CANBERRA’S taxi drivers are expressing their displeasure at the imminent arrival of the ride sharing service Uber with a protest in Civic Square this morning that’s causing a fair bit of traffic disruption.
Andrew Barr yesterday opined to a local newspaper that there was nothing he could do about it.
“The bottom line in all of this is that the government will not be able to arrest our way out of Uber’s entry into the market,” Andrew said.
This defeatist attitude intrigued us as the government is in no way able to arrest recreational drugs out of Canberra but that’s never stopped them from trying.
When I put this question the Chief’s office came back with this:
That’s a bit of a stretch to compare the two. Each regulatory area is considered separately based on a range of unique factors. The Chief Minister’s comments is that, as has been experienced around the world, it is almost impossible to prevent ridesharing services operating. What we need is regulation that covers the concerns raised. This will ultimately also see a deregulation of the traditional taxi industry.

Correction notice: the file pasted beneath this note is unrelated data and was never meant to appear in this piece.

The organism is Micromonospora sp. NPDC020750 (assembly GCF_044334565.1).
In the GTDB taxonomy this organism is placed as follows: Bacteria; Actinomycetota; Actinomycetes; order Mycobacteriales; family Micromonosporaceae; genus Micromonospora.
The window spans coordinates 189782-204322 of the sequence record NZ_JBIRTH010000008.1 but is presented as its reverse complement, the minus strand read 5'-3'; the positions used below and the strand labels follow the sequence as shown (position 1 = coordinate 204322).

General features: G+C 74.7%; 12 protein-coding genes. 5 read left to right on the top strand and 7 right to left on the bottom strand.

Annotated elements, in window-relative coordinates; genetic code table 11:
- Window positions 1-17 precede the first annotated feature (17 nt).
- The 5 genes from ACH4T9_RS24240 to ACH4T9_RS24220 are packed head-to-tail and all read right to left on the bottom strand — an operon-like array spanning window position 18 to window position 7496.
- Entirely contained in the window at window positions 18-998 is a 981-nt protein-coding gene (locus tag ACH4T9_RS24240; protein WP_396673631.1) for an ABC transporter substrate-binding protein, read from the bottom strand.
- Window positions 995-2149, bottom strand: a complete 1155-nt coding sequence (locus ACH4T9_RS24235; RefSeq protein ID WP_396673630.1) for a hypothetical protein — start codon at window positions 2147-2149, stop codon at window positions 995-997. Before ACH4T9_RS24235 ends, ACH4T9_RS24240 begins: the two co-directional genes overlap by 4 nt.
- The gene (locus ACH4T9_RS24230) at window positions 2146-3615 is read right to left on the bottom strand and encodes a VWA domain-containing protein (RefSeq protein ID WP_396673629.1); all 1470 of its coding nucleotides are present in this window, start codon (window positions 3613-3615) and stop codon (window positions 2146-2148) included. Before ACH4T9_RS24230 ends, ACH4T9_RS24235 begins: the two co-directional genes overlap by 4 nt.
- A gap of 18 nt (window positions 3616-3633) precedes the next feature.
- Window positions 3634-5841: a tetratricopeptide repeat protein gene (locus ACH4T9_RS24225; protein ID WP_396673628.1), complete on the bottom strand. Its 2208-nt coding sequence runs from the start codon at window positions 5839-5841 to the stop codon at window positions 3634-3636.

This is not stopping UnionsACT from joining the fray:
“Unions are not opposed to the arrival of Uber in the ACT, and we see the Taxi Review as an opportunity for the ACT Government to introduce real safeguards for drivers,” said Alex White, secretary of UnionsACT.
“All drivers must receive minimum standards, pay and safety conditions, whether they drive a taxi or an Uber car.
“We hope that if Uber starts operating in the ACT, they will drop the misleading rhetoric that ‘drivers are their own CEOs’. In Australia, we have laws that prevent Americanised work contracts.
“Companies like Uber, who claim customer service as a priority, need to realise that they will not retain skilled, professional and customer-focused drivers unless they ensure secure employment, safe conditions and decent wages.
“Competition should be on the basis of genuine innovation and service, not on lowering the pay and conditions of drivers.”